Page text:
HG Alert: Clash of the Titans: BCIPA v TPA - 25 Jan 2010

Under the provisions of the Building and Construction Industry Payments Act 2004 (Qld), if a payment schedule is not served in response to a payment claim within the time allowed, the respondent will be precluded from bringing a defence - effectively entitling the claimant to the full amount claimed.

Section 52 is fair play

It is now firmly established in Queensland that the BCIPA will not prevent reliance on section 52 of the Trade Practices Act 1974 (Cth) (dealing with misleading and deceptive conduct) where a payment schedule is not delivered in response to a payment claim.

In 2009’s landmark Queensland decision of Austruct Qld Pty Ltd v Independent Pub Group Pty Ltd, the Supreme Court opened the scope of defences available where a payment schedule has not been served.

Recent goals kicked in Queensland

In Austruct, the architect appointed to the project was led to believe that a bundle of documents received was an identical copy of a separate bundle delivered to the company’s registered office in Sydney. It transpired that the architect was incorrect, as there was a payment claim in the bundle of documents sent to Sydney.

The architect had passed this misleading information on to a representative of the respondent, who did not check the documents containing the payment claim, and as a result, the respondent failed to deliver a payment schedule within the prescribed time.

The Court ultimately found for the respondent and held that “it would be improper to permit the applicant to take advantage of the respondent’s failure to deliver a payment schedule in circumstances where that failure was brought about by the applicant’s misleading conduct”.

There are other cases where arguments under section 52 of the Trade Practices Act were successful. In Reed Constructions (Qld) Pty Ltd v Martinek Holdings Pty Ltd, the applicant (Reed) made representations in an informal agreement between the parties that it would not serve a payment claim for a certain period of time, while the parties underwent other joint venture negotiations. In reliance on these representations, the respondent (Martinek) did not make any payment for the amount claimed in a payment claim issued by Reed, nor did it issue a payment schedule. The Court held that there was an unspoken agreement between the parties to suspend Reed’s right to pursue a claim under the BCIPA while the joint venture negotiations were underway, and this was reinforced by Reed’s actions, which amounted to misleading and deceptive conduct. As such, the application was dismissed.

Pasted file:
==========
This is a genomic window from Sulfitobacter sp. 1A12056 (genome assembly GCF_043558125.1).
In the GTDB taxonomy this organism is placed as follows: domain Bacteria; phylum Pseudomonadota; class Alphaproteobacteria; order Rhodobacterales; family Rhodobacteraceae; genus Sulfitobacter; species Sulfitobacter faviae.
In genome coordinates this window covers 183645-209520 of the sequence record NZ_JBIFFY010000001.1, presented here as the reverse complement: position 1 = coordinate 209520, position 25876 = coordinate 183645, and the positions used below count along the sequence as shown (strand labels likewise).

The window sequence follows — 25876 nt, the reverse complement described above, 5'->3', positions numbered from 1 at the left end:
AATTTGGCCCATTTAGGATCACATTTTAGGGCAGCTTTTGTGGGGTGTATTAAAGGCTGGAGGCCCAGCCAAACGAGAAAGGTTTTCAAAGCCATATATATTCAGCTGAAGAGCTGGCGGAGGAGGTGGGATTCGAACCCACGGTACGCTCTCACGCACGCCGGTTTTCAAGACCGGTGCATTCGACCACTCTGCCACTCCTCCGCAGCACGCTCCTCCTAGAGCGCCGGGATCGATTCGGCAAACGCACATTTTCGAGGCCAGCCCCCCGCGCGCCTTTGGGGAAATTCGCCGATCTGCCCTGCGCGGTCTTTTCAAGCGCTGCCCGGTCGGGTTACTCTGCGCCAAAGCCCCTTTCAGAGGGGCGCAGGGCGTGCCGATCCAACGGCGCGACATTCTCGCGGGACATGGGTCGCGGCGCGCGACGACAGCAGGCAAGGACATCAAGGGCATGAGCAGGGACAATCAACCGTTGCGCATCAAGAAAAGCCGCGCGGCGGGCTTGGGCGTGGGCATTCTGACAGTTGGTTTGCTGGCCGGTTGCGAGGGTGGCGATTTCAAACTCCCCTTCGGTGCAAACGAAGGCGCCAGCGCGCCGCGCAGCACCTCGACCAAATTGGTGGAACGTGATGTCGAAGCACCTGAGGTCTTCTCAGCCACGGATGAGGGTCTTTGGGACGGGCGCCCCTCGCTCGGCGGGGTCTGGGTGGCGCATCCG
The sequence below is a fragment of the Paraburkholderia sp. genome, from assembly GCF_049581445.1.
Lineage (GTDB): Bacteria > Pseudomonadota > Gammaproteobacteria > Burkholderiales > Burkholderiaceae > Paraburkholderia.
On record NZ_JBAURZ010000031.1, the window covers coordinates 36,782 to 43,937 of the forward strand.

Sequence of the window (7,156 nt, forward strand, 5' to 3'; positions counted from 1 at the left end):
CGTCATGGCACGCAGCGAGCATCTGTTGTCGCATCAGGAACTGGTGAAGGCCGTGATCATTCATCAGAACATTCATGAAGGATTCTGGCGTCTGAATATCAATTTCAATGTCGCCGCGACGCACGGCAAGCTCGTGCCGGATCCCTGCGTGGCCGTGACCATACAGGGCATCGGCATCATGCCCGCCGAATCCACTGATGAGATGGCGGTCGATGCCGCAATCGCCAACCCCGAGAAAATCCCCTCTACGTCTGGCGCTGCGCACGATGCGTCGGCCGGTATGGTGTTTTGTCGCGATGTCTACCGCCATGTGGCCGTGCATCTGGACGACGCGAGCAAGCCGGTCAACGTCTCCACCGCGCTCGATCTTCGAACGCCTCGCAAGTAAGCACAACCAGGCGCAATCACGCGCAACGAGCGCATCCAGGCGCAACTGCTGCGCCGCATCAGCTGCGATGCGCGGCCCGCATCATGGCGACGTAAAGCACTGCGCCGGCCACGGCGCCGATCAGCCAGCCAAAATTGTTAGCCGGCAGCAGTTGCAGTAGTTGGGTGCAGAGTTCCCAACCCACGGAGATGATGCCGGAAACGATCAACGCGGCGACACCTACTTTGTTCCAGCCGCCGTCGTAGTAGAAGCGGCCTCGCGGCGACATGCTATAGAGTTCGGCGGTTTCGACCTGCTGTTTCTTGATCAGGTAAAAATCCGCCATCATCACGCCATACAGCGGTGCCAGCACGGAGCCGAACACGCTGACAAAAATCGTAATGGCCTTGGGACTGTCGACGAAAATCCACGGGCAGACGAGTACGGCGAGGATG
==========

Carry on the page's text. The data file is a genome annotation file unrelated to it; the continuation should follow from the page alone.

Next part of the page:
It’s not going to be an easy game…

Don’t be fooled into thinking that section 52 of the Trade Practices Act is easy to satisfy. The hallmarks of a section 52 claim are onerous:

  • A corporation in trade or commerce must engage in conduct that is misleading or deceptive or likely to mislead or deceive.
  • The other party must rely on the misleading or deceptive conduct/information and suffer some form of detriment.

It is not enough to satisfy only some of these requirements, as each factor is essential to a successful claim. Additionally, ignorance of process by the other party will not constitute misleading or deceptive conduct. For example, it is not the responsibility of the claimant to bring to your attention that a claim is made pursuant to the BCIPA.

In any event, we are seeing an increasing number of section 52 defences arising in response to applications to the court for summary judgment. Although not all successful, the courts of Queensland and New South Wales (see Bitannia Pty Ltd & Anor v Parkline Constructions Pty Ltd) have both shown a willingness to allow the remedies of the Trade Practices Act to apply even where the BCIPA expressly prevents the respondent from raising a defence.


If you have not delivered a payment schedule as a respondent, all is not necessarily lost. You may have other options if the claimant hasn’t been upfront and honest in their dealings. However, as a rule, it should be common practice to always check the documents you are being sent and avoid accepting them on face value.

From a claimant’s perspective, it is important that you ensure any innocent steps taken to seek payment under the BCIPA don’t become something more, which could be construed as misleading and deceptive conduct. Always be transparent in your dealings with the BCIPA to avoid a defence of misleading and deceptive conduct eliminating your entire claim.

For more information on the Building and Construction Industry Payments Act 2004, please contact HopgoodGanim’s specialist Construction, Infrastructure and Major Projects practice.